Social Capital and Depressive Episodes: Gender Differences in the ELSA-Brasil Cohort.

Bibliographic Details
Title: Social Capital and Depressive Episodes: Gender Differences in the ELSA-Brasil Cohort.
Authors: Souto EP; Department of Epidemiology and Quantitative Methods in Health, National School of Public Health, Oswaldo Cruz Foundation, Rio de Janeiro, Brazil., Moreno AB; Department of Epidemiology and Quantitative Methods in Health, National School of Public Health, Oswaldo Cruz Foundation, Rio de Janeiro, Brazil., Chor D; Department of Epidemiology and Quantitative Methods in Health, National School of Public Health, Oswaldo Cruz Foundation, Rio de Janeiro, Brazil., Melo ECP; Department of Epidemiology and Quantitative Methods in Health, National School of Public Health, Oswaldo Cruz Foundation, Rio de Janeiro, Brazil., Barreto SM; Postgraduate Program in Epidemiology, Faculty of Medicine, Universidade Federal do Rio Grande do Sul, Porto Alegre, Brazil., Nunes MA; Postgraduate Program in Epidemiology, Faculty of Medicine, Universidade Federal do Rio Grande do Sul, Porto Alegre, Brazil., Griep RH; Laboratory of Health and Environment Education, Oswaldo Cruz Institute, Oswaldo Cruz Foundation, Rio de Janeiro, Brazil.
Source: Frontiers in public health [Front Public Health] 2021 May 17; Vol. 9, pp. 657700. Date of Electronic Publication: 2021 May 17 (Print Publication: 2021).
Publication Type: Journal Article; Multicenter Study; Research Support, Non-U.S. Gov't
Language: English
Journal Info: Publisher: Frontiers Editorial Office Country of Publication: Switzerland NLM ID: 101616579 Publication Model: eCollection Cited Medium: Internet ISSN: 2296-2565 (Electronic) Linking ISSN: 22962565 NLM ISO Abbreviation: Front Public Health Subsets: Health Administration; MEDLINE
Imprint Name(s): Original Publication: Lausanne : Frontiers Editorial Office
MeSH Terms: Social Capital*, Adult ; Brazil ; Cohort Studies ; Female ; Humans ; Longitudinal Studies ; Male ; Sex Characteristics
Abstract: Introduction: The association between social capital and depression is a frequent research topic in developed countries, often with inconclusive results. Furthermore, for both social capital and depression, there are gender differences established in the literature. This study investigates gender differences in the association of social capital with the incidence and maintenance of depressive episodes. Methods: Baseline and second wave data (4 years of follow-up) from the Longitudinal Study of Adult Health (ELSA-Brasil), a multicenter cohort of civil servants with 15,105 workers aged 35-74 years, were used. Social capital was assessed using the Resource Generator, a scale composed of two different dimensions: "social support" and "prestige and education." Depressive episodes were assessed using the Clinical Interview Schedule - Revised (CIS-R). The statistical analysis was performed using multinomial regression with adjustments for possible confounding factors. Results: Among men, low social capital in the "social support" dimension was associated with the incidence of depressive episodes (RR = 1.66; 95% CI: 1.01-2.72). Among women, social support was associated with the maintenance of depressive episodes (RR = 2.66; 95% CI: 1.61-4.41). Social capital was not associated with the incidence or maintenance of depressive episodes in the "prestige and education" dimension in both genders. Conclusion: The results highlight the importance of the dimension "social support" in both genders in its association with mental health. The resource-based social capital approach proved to be adequate for investigating mental health and confirms the idea that social networks can be useful in the treatment and prevention of depressive episodes.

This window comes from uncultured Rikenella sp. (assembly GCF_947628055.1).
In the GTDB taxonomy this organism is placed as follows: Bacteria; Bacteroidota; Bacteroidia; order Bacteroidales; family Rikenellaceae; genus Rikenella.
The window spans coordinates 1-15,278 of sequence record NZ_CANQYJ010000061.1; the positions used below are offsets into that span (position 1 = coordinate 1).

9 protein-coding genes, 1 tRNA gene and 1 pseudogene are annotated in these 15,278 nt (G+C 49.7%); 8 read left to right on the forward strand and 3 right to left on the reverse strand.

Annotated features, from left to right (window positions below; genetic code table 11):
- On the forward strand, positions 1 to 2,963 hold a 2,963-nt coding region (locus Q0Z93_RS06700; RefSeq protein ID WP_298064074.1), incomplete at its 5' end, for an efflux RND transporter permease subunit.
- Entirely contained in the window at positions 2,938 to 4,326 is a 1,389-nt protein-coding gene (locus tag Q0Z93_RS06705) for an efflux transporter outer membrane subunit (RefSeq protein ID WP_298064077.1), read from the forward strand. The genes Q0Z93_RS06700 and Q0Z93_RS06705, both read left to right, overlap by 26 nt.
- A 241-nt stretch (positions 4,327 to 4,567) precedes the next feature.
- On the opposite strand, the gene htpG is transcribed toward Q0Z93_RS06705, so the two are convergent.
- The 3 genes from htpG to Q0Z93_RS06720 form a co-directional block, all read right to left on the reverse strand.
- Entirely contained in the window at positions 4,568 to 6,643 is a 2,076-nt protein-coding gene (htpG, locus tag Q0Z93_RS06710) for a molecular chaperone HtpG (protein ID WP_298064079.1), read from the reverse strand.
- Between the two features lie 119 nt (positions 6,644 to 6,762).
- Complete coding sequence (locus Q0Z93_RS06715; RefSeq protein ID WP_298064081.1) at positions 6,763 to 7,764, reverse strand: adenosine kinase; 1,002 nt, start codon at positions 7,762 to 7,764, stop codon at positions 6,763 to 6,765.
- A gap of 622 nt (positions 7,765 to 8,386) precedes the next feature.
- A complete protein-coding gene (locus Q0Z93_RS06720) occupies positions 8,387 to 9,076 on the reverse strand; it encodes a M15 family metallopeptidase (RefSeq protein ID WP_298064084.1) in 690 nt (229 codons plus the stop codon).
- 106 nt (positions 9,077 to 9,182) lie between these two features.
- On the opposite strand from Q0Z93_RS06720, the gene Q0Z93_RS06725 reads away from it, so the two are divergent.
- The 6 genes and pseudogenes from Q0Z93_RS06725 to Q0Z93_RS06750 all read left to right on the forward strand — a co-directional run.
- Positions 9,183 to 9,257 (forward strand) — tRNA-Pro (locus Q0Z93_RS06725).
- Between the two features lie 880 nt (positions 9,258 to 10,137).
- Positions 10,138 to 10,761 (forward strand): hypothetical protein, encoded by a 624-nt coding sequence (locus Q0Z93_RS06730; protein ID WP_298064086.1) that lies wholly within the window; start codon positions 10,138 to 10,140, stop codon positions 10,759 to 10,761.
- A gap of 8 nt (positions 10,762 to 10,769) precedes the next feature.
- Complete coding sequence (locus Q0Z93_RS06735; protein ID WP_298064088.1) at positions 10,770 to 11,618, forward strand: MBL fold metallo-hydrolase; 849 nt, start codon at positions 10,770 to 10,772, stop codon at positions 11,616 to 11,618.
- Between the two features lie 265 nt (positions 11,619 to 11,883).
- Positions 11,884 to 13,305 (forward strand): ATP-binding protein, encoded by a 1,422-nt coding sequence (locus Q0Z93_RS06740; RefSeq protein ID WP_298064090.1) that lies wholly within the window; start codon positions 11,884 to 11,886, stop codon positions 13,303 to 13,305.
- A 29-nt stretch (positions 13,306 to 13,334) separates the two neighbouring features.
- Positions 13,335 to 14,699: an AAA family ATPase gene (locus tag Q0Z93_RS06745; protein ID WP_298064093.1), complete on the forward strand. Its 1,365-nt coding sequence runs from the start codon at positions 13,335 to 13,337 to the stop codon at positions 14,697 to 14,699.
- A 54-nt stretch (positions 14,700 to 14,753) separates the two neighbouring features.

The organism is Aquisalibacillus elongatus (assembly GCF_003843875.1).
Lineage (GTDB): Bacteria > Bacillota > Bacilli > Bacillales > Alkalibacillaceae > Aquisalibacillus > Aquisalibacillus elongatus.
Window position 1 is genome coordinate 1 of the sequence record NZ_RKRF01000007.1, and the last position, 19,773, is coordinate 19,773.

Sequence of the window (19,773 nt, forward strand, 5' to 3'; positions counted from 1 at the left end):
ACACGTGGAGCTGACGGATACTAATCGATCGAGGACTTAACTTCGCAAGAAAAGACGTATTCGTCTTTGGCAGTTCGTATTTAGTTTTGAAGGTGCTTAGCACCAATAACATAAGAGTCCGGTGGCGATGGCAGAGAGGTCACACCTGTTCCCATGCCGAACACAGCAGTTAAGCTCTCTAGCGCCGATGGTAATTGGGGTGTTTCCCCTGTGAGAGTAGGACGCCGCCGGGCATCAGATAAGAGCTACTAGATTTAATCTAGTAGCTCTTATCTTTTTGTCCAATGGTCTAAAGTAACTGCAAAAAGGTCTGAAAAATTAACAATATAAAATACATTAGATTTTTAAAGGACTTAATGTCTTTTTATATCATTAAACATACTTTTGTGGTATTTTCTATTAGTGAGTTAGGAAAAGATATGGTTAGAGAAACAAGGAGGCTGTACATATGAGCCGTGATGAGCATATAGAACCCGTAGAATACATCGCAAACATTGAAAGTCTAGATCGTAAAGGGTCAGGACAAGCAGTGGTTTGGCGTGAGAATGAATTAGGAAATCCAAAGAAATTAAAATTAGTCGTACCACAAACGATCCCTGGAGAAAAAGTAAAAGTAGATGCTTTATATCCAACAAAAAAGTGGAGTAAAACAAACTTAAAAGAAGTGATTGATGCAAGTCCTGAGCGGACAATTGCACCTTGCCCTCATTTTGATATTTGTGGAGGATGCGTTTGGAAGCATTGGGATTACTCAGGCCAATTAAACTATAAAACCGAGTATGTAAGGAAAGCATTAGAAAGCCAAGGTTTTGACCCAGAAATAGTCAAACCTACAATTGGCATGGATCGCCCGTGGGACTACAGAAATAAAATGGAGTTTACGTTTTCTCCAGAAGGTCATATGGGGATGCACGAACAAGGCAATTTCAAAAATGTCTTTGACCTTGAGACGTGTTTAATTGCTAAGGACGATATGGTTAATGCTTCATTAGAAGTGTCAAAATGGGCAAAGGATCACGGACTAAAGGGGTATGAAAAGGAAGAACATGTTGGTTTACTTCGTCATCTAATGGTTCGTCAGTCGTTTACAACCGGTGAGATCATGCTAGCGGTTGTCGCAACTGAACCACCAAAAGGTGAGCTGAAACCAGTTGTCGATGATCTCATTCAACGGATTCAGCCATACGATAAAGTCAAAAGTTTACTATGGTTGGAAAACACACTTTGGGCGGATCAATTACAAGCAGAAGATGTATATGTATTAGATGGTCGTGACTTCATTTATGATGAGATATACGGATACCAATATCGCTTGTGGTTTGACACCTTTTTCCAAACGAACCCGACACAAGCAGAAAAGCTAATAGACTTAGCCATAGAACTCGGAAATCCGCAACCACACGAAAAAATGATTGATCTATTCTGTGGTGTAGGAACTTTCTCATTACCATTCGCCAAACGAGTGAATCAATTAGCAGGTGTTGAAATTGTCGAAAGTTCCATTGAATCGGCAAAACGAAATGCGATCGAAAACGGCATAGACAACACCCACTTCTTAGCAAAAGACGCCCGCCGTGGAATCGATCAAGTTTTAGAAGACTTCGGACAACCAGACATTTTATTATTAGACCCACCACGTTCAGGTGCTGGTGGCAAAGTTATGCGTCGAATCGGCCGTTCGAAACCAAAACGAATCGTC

(Copyright © 2021 Souto, Moreno, Chor, Melo, Barreto, Nunes and Griep.)
References: Aging Ment Health. 2015;19(5):418-29. (PMID: 25155221)
Int J Epidemiol. 2015 Feb;44(1):68-75. (PMID: 24585730)
Soc Sci Med. 2007 Jan;64(1):5-20. (PMID: 17045716)
Int J Soc Psychiatry. 2010 Nov;56(6):593-605. (PMID: 19734179)
Aging Ment Health. 2012;16(6):771-9. (PMID: 22486561)
Clin Psychol Rev. 2007 Dec;27(8):959-85. (PMID: 17448579)
Soc Sci Med. 2007 Aug;65(3):481-92. (PMID: 17462805)
PLoS One. 2011;6(9):e24732. (PMID: 21931836)
J Health Soc Behav. 2009 Jun;50(2):149-63. (PMID: 19537457)
J Epidemiol Community Health. 2017 Jun;71(6):606-612. (PMID: 28235820)
PLoS Med. 2006 Nov;3(11):e442. (PMID: 17132052)
J Health Soc Behav. 2011 Jun;52(2):145-61. (PMID: 21673143)
Aging Ment Health. 2012;16(4):462-71. (PMID: 22300005)
J Child Psychol Psychiatry. 2011 Dec;52(12):1223-38. (PMID: 21954964)
Soc Sci Med. 2002 Mar;54(5):783-98. (PMID: 11999493)
Singapore Med J. 2007 May;48(5):385-91. (PMID: 17453094)
Aging Ment Health. 2011 Aug;15(6):765-74. (PMID: 21838514)
Cad Saude Publica. 2016 Jul 21;32(7):. (PMID: 27462850)
J Health Soc Behav. 2008 Mar;49(1):104-18. (PMID: 18418988)
J Epidemiol Community Health. 2005 Aug;59(8):619-27. (PMID: 16020636)
Neurosci Biobehav Rev. 2013 Dec;37(10 Pt 1):2375-97. (PMID: 23886513)
Glob Health Action. 2011 Feb 08;4:5611. (PMID: 21311607)
Soc Sci Med. 2016 Aug;163:135-43. (PMID: 27423294)
Rev Saude Publica. 2013 Jun;47 Suppl 2:131-9. (PMID: 24346730)
Soc Sci Med. 2013 May;85:32-7. (PMID: 23540363)
J Urban Health. 2001 Sep;78(3):458-67. (PMID: 11564849)
J Health Soc Behav. 2011 Dec;52(4):478-92. (PMID: 22021655)
Electron Physician. 2017 Sep 25;9(9):5212-5222. (PMID: 29038699)
Aging Ment Health. 2017 Apr;21(4):354-361. (PMID: 26404493)
Contributed Indexing: Keywords: Brazil*; cohort studies*; depression*; gender difference*; multinomial regression*; social capital*
Entry Date(s): Date Created: 20210603 Date Completed: 20210616 Latest Revision: 20210616
Update Code: 20210623
PubMed Central ID: PMC8165187
DOI: 10.3389/fpubh.2021.657700
PMID: 34079785
Published: 2021 May 17
Database: MEDLINE

Academic Journal